EFSA's Southampton verdict: No call to change additive ADIs

By Jess Halliday

- Last updated on GMT

Related tags: Additives, Attention-deficit hyperactivity disorder

The European Food Safety Authority has concluded that the
Southampton study gives no basis for changing acceptable daily
intakes (ADI) of food additives, due to inconsistencies and the
inability to attribute the effect to any additives in particular.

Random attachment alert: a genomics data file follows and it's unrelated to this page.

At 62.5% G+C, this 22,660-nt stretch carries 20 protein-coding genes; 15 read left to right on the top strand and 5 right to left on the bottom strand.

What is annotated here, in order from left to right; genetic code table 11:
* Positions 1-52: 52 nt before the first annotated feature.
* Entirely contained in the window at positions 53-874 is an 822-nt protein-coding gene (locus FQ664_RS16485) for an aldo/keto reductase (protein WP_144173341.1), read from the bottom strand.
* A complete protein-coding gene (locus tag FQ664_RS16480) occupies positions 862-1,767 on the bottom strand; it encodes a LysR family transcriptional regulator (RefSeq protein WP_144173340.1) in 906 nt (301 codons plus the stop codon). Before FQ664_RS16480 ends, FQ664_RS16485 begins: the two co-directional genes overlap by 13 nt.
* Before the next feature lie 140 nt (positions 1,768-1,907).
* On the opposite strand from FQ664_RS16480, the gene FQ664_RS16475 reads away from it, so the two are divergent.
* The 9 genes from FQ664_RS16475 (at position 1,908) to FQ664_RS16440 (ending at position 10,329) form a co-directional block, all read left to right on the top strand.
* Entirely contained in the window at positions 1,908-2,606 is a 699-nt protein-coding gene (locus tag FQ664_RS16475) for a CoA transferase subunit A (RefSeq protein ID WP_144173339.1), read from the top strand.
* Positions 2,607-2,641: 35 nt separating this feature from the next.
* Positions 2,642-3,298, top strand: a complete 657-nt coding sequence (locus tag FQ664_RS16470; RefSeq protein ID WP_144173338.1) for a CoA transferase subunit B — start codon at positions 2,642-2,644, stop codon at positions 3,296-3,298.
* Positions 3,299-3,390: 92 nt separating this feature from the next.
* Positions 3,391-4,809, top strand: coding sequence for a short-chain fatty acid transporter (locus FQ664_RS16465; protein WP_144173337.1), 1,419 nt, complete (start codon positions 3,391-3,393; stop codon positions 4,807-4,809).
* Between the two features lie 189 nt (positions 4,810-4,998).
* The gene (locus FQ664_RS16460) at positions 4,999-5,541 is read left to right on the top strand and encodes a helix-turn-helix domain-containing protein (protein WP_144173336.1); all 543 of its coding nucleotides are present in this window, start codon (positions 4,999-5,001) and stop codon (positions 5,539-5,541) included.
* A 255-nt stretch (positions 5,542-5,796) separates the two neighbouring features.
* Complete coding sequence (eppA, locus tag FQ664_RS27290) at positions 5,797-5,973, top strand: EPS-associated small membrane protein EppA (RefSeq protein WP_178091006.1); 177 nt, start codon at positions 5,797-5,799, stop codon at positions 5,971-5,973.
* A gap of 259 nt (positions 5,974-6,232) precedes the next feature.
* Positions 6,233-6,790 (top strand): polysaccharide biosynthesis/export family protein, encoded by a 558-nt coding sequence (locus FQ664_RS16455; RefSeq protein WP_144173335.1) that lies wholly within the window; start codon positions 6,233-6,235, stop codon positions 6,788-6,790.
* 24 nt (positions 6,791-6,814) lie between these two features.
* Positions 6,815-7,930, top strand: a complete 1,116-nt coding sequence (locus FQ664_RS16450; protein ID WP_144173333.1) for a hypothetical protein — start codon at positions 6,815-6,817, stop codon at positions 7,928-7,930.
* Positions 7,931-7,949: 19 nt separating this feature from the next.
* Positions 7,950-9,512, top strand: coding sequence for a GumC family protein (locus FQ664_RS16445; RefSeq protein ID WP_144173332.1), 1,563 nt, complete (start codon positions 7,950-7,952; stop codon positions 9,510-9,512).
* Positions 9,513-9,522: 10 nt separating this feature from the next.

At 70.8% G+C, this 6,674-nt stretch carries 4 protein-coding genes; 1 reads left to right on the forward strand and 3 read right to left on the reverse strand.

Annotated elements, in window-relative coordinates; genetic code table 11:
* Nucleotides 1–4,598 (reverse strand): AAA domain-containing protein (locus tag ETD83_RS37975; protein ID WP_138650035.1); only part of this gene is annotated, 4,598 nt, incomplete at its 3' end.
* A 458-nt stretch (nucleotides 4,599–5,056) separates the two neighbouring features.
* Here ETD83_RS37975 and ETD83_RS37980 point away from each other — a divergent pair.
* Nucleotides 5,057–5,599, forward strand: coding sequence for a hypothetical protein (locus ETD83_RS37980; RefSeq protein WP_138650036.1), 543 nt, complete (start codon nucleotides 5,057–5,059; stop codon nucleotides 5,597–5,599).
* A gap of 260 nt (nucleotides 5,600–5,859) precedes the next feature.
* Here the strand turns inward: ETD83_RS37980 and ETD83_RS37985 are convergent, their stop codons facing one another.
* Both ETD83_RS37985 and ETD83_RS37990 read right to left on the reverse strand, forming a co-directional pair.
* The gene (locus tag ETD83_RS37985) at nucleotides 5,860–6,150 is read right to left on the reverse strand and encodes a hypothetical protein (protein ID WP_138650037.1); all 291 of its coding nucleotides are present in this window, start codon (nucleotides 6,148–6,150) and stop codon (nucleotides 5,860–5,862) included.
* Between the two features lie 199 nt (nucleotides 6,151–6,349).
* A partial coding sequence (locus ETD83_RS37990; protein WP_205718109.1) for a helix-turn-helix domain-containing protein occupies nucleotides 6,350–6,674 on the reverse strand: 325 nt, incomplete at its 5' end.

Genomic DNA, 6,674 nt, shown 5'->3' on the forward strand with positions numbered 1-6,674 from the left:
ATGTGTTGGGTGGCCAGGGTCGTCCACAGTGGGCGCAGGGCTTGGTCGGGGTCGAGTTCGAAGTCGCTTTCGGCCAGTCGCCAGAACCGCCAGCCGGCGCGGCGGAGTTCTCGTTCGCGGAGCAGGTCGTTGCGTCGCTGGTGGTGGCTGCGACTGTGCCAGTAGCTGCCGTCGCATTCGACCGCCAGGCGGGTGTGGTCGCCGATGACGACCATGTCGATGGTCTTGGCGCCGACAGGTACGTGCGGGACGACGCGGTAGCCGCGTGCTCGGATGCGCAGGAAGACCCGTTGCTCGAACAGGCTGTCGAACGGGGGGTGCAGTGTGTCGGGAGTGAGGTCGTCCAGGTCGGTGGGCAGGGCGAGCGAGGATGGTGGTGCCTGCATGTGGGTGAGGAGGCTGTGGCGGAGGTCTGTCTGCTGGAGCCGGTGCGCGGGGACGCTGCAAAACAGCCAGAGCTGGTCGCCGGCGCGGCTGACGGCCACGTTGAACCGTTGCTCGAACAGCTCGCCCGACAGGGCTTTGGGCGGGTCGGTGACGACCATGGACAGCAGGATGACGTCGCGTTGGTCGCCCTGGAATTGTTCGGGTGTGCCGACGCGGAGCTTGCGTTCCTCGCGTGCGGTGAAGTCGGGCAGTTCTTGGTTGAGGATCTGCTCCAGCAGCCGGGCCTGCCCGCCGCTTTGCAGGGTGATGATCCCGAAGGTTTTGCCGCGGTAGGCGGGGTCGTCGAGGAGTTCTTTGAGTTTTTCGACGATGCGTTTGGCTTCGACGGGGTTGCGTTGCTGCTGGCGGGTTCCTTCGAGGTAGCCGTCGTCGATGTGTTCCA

The so-called Southampton study (McCann et al, 2007) was funded by the UK's Food Standards Agency. It investigated the effects of two mixtures of commonly used food colours and sodium benzoate on the behaviour of two childrens' age groups. EFSA's panel on Food Additives, Flavourings, Processing Aids and Materials in Contact with Food (AFC) today said that the study provided "limited evidence that the mixtures of additives tested had a small effect on the activity and attention of some children​". But it noted that the effects observed were not consistent for the two age groups and the two mixtures. When it was published in The Lancet last September, the conclusions - that artificial food colours and additives were seen to exacerbate hyperactive behaviour in children at least up to middle childhood - caused widespread concern amongst consumer groups and the media. As well as loud criticism directed at the FSA for the mild tone of its consumer advice, voices have been raised from some quarters calling for the additives to be banned outright. Such a ban would, however, have to come from the European Commission. As the food risk assessor for the bloc, it is EFSA's job to advise on scientific matters. And if EFSA sees no scientific grounds for a regulatory change based on the available evidence, no changes are likely to be forthcoming. Today's opinion from EFSA may cause dismay in the anti-additive lobby, but the book is far from closed on the safety of food additives. EFSA is currently conducting a review of all food colourings, including those used in the mixtures, and it expects to issued opinions on these by the end of the year. The study, which was published in The Lancet​ last year, was conducted in two phases. In stage one, 153 three-year olds and 144 eight- and nine-year olds were given one of two drink mixes containing artificial food colours and additives, or a placebo. The children were drawn from general population and across a range of hyperactivity and ADHD (attention deficit hyperactivity disorder) severities. Mix A contained sunset yellow (E110), tartrazine (E102), carmoisine (E122), ponceau 4R (E124) and sodium benzoate (E211). This same mix was used in an earlier study on a cohort of three-year-olds which was deemed inconclusive because the effects were not confirmed by clinicians. Mix B contained sunset yellow (E110), quinoline yellow (E104), carmoisine (E122), allura red (E129) and sodium benzoate (E211). Phase one lasted six weeks, and every child consuming the mixes and the placebo for one week each, with a one week wash-out period between each. Parents were asked to keep other sources of artificial out of the diet, and to keep a diary of violations. Phase two involved some of the children from the older group - responders and non-responders - during two half-day session a week apart, at which they were given either a placebo or an active drink similar to mix A or B, but the whole day's dose was given at once. Despite having received some addition information from the researchers that was not included in the write-up published in The Lancet,​ EFSA concluded that there is no basis for changing the ADIs because there were considerable uncertainties to the study. In particular, it said there was inconsistency with respect to age and gender of the children, the effects of the two mixtures of additives tested and the type of observer (parent, teacher, independent assessor). The clinical relevance of the effects measured was unknown, and there was a lack of information on dose-response. The relevance of the small effect size was also unknown. The fact that the study used mixtures of additives meant it was not possible to identify the effects of individual additives. Nor was any plausible biological mechanism given that might explain the possible link between the consumption of colours and behaviour. EFSA was also asked by the European Commission to look at other scientific studies in the same area of study. After searching the literature going back to the 1970s, the panel concluded that the Southampton study was the largest conducted to date on a suggested link between food additives and hyperactivity in the general population. It said that the majority of previous studies on the subject described the children involved as hyperactive, and therefore could not be seen as representative of the general population.

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